sudo nbd-client mother -name cdrom /dev/nbd0

If that fails, or if you are unsure of what the export is called, you can list the devices that are being exported from mother with this command:

sudo nbd-client -l mother

Hopefully, you didn't get any error messages, and then you can test that the NBD device is mounted:

sudo nbd-client mother -check /dev/nbd0

The response you want to see from that command is a single number, which will be the PID (Process ID) of the process that connected the device. If you don't get any response at all, run this command directly after the one above:

echo $?

The value should be "0" if all want well, and otherwise "1" (meaning that the device you queried about is not connected or does not exist) or "2" (meaning that an error occurred). If you believe that you performed the steps above correctly and it still didn't work, go to the server and use the dmsg command to check the syslog for error messages.

So, now you have a local CDROM (sort of) with the device name /dev/nbd0. In the same way as if it was a real local CDROM, you must now mount it in order to read the contents of the inserted disk (creating the mount point directory /mnt/cdrom if it doesn't already exist):

sudo mkdir /mnt/cdrom    # Only if it doesn't already exist
sudo mount -r /dev/nbd0 /mnt/cdrom

That's it. Now you can, for example, list the contents of the disk in the CDROM with:

ls -l /mnt/cdrom

Don't forget to dismount the CDROM when you're done with it:

sudo umount /mnt/cdrom

And you should also disconnect the remote CDROM device:

sudo nbd-client -disconnect /dev/nbd0

Mounting the WD My Cloud NAS file server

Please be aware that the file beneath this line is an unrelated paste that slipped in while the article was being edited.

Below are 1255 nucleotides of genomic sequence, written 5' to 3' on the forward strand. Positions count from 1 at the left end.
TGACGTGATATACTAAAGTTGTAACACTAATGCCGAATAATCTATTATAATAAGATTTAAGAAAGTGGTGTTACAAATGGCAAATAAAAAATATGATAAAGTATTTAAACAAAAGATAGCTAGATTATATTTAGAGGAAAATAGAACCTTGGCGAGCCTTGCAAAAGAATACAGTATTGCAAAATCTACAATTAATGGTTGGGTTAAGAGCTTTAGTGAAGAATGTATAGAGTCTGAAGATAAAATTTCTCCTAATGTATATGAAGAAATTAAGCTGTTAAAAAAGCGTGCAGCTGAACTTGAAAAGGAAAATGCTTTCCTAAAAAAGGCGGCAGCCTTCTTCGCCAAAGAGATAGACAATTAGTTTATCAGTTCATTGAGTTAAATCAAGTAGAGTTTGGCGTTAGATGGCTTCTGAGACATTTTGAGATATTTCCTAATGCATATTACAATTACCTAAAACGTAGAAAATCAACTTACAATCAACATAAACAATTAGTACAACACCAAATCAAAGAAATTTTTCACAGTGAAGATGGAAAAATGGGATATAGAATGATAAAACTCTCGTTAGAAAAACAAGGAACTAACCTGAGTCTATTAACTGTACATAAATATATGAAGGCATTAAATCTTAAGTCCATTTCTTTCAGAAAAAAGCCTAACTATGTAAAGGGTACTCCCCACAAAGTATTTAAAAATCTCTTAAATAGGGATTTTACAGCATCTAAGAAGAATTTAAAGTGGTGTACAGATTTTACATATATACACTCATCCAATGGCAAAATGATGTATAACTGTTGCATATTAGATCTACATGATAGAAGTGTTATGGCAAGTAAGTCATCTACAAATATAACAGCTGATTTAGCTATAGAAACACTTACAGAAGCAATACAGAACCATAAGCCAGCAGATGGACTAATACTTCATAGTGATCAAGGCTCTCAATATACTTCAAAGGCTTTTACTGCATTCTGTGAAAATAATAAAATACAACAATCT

I have a Western Digital My Cloud 2 TB NAS file server in my home network. That is where I (among other things) store all my films and music, so I want it to be easily accessible from Ubuntu. I do this by mounting it as an NFS device.

First we need a static handle for the NFS export in the NAS. I have given it a static IP address in the router, but we will refer to it by host name (WDMyCloud) anyway. So the handle will be WDMyCloud:/nfs.

Then we must create an empty local directory as the mount point (I chose /mnt/wdmycloud), and add a line describing the mount in the /etc/fstab file:

sudo mkdir /mnt/wdmycloud
sudo nedit /etc/fstab

To set up the mount exactly as described above, just copy this line to the fstab file and save it:

WDMyCloud:/nfs /mnt/wdmycloud nfs rw,udp,vers=3,soft,intr,rsize=8192,wsize=8192 0 0

The NAS will now be mounted as /mnt/wdmycloud automatically at start-up. To mount it manually right now (and thereby testing the new entry in the fstab file, enter the following command:

sudo mount -a

Mounting extra hard drives automatically at start-up

After installing Ubuntu 14.04, you will notice that Nautilus (the file browser) already have items for all of your hard drives in the Devices sub menu. To use them, you just click the device label or icon - no surprise there.

If you right-click the label of one of the drives other than the "system drive", you will see that the context menu contains a Mount option, which indicates that the drives (except for the system drive where Ubuntu is installed) are not automatically mounted at start-up.

Normally, this is not a problem, since Nautilus will mount it for you when you attempt to access it. However, other applications may have a problem with this.

For example, I set up the Transmission bit-torrent client to temporarily store the torrents on my large DATA drive while downloading, and then move the completed file to my WDMyCloud NAS. It took me quite some time to realize that the reason for why the torrent downloads failed most of the time was that it failed to write to the DATA drive when it wasn't mounted. "How could you not see that right away, moron!?" you probably wonder. Well, Transmission didn't actually say that it was the DATA drive that was the problem - instead it claimed that it couldn't write to the NFS-mounted WDMyCloud NAS, which of course was a straight up lie.